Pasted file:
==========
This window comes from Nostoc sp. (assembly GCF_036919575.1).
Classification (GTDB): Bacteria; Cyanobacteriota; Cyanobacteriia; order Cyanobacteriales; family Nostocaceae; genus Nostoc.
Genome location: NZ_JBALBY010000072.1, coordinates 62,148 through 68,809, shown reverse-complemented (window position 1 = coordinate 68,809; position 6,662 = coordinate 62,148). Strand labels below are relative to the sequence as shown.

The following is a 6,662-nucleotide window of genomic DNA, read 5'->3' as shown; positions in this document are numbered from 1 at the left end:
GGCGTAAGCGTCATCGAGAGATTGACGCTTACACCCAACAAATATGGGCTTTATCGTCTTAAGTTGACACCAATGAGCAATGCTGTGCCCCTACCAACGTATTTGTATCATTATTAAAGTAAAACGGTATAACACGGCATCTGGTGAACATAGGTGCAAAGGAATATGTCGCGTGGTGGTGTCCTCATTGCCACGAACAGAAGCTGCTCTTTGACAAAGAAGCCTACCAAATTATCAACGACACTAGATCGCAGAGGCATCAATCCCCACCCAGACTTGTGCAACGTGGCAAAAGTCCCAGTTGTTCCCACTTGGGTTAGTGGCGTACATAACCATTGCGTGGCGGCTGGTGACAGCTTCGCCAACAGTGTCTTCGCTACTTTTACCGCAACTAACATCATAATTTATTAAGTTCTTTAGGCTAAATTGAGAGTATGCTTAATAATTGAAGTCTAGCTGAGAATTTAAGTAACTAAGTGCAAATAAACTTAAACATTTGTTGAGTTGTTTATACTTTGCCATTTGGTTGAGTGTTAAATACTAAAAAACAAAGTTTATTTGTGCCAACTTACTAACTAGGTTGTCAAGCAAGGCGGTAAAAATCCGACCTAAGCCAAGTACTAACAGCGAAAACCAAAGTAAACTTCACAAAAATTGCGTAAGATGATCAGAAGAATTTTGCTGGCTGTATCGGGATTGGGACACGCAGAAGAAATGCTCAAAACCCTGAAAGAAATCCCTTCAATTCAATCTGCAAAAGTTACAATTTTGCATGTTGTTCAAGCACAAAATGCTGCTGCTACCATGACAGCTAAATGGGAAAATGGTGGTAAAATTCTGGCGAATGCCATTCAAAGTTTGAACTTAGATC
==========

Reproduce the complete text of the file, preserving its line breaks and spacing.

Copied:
This window comes from Nostoc sp. (assembly GCF_036919575.1).
Classification (GTDB): Bacteria; Cyanobacteriota; Cyanobacteriia; order Cyanobacteriales; family Nostocaceae; genus Nostoc.
Genome location: NZ_JBALBY010000072.1, coordinates 62,148 through 68,809, shown reverse-complemented (window position 1 = coordinate 68,809; position 6,662 = coordinate 62,148). Strand labels below are relative to the sequence as shown.

The following is a 6,662-nucleotide window of genomic DNA, read 5'->3' as shown; positions in this document are numbered from 1 at the left end:
GGCGTAAGCGTCATCGAGAGATTGACGCTTACACCCAACAAATATGGGCTTTATCGTCTTAAGTTGACACCAATGAGCAATGCTGTGCCCCTACCAACGTATTTGTATCATTATTAAAGTAAAACGGTATAACACGGCATCTGGTGAACATAGGTGCAAAGGAATATGTCGCGTGGTGGTGTCCTCATTGCCACGAACAGAAGCTGCTCTTTGACAAAGAAGCCTACCAAATTATCAACGACACTAGATCGCAGAGGCATCAATCCCCACCCAGACTTGTGCAACGTGGCAAAAGTCCCAGTTGTTCCCACTTGGGTTAGTGGCGTACATAACCATTGCGTGGCGGCTGGTGACAGCTTCGCCAACAGTGTCTTCGCTACTTTTACCGCAACTAACATCATAATTTATTAAGTTCTTTAGGCTAAATTGAGAGTATGCTTAATAATTGAAGTCTAGCTGAGAATTTAAGTAACTAAGTGCAAATAAACTTAAACATTTGTTGAGTTGTTTATACTTTGCCATTTGGTTGAGTGTTAAATACTAAAAAACAAAGTTTATTTGTGCCAACTTACTAACTAGGTTGTCAAGCAAGGCGGTAAAAATCCGACCTAAGCCAAGTACTAACAGCGAAAACCAAAGTAAACTTCACAAAAATTGCGTAAGATGATCAGAAGAATTTTGCTGGCTGTATCGGGATTGGGACACGCAGAAGAAATGCTCAAAACCCTGAAAGAAATCCCTTCAATTCAATCTGCAAAAGTTACAATTTTGCATGTTGTTCAAGCACAAAATGCTGCTGCTACCATGACAGCTAAATGGGAAAATGGTGGTAAAATTCTGGCGAATGCCATTCAAAGTTTGAACTTAGATC